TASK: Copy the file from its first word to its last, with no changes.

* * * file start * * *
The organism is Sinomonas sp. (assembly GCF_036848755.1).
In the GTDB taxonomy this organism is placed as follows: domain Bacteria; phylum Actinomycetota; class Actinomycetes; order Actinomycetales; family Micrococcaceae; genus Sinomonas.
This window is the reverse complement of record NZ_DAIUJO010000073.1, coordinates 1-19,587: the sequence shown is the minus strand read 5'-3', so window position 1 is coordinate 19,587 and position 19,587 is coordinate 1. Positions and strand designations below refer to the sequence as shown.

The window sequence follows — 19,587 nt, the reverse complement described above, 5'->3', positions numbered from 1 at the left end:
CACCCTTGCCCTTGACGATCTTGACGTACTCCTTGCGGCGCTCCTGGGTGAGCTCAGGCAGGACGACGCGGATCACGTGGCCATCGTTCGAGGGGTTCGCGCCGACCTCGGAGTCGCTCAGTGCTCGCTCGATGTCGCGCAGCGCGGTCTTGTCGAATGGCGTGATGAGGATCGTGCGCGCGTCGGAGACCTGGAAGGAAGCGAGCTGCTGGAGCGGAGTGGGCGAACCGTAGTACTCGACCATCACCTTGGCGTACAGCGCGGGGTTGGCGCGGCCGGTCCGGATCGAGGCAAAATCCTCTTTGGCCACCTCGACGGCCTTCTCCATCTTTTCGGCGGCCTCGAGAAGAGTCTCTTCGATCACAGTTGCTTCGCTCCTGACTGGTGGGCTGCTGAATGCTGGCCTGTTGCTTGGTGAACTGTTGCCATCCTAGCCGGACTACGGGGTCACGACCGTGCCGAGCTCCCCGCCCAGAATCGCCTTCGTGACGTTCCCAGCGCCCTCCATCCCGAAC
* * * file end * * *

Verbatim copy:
The organism is Sinomonas sp. (assembly GCF_036848755.1).
In the GTDB taxonomy this organism is placed as follows: domain Bacteria; phylum Actinomycetota; class Actinomycetes; order Actinomycetales; family Micrococcaceae; genus Sinomonas.
This window is the reverse complement of record NZ_DAIUJO010000073.1, coordinates 1-19,587: the sequence shown is the minus strand read 5'-3', so window position 1 is coordinate 19,587 and position 19,587 is coordinate 1. Positions and strand designations below refer to the sequence as shown.

The window sequence follows — 19,587 nt, the reverse complement described above, 5'->3', positions numbered from 1 at the left end:
CACCCTTGCCCTTGACGATCTTGACGTACTCCTTGCGGCGCTCCTGGGTGAGCTCAGGCAGGACGACGCGGATCACGTGGCCATCGTTCGAGGGGTTCGCGCCGACCTCGGAGTCGCTCAGTGCTCGCTCGATGTCGCGCAGCGCGGTCTTGTCGAATGGCGTGATGAGGATCGTGCGCGCGTCGGAGACCTGGAAGGAAGCGAGCTGCTGGAGCGGAGTGGGCGAACCGTAGTACTCGACCATCACCTTGGCGTACAGCGCGGGGTTGGCGCGGCCGGTCCGGATCGAGGCAAAATCCTCTTTGGCCACCTCGACGGCCTTCTCCATCTTTTCGGCGGCCTCGAGAAGAGTCTCTTCGATCACAGTTGCTTCGCTCCTGACTGGTGGGCTGCTGAATGCTGGCCTGTTGCTTGGTGAACTGTTGCCATCCTAGCCGGACTACGGGGTCACGACCGTGCCGAGCTCCCCGCCCAGAATCGCCTTCGTGACGTTCCCAGCGCCCTCCATCCCGAAC